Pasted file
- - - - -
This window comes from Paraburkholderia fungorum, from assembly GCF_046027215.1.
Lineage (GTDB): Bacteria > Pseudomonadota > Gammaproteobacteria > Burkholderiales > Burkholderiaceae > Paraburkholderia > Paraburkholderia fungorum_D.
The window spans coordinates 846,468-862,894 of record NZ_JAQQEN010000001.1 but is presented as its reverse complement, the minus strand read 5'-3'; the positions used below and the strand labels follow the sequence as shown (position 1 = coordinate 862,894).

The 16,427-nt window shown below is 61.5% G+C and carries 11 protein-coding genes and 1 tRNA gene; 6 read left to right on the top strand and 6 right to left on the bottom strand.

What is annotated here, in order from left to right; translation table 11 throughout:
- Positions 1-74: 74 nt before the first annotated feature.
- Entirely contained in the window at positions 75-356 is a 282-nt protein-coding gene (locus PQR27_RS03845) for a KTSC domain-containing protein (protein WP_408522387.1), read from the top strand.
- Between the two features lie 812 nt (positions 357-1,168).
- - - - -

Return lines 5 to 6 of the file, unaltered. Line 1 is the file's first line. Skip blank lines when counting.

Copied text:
What is annotated here, in order from left to right; translation table 11 throughout:
- Positions 1-74: 74 nt before the first annotated feature.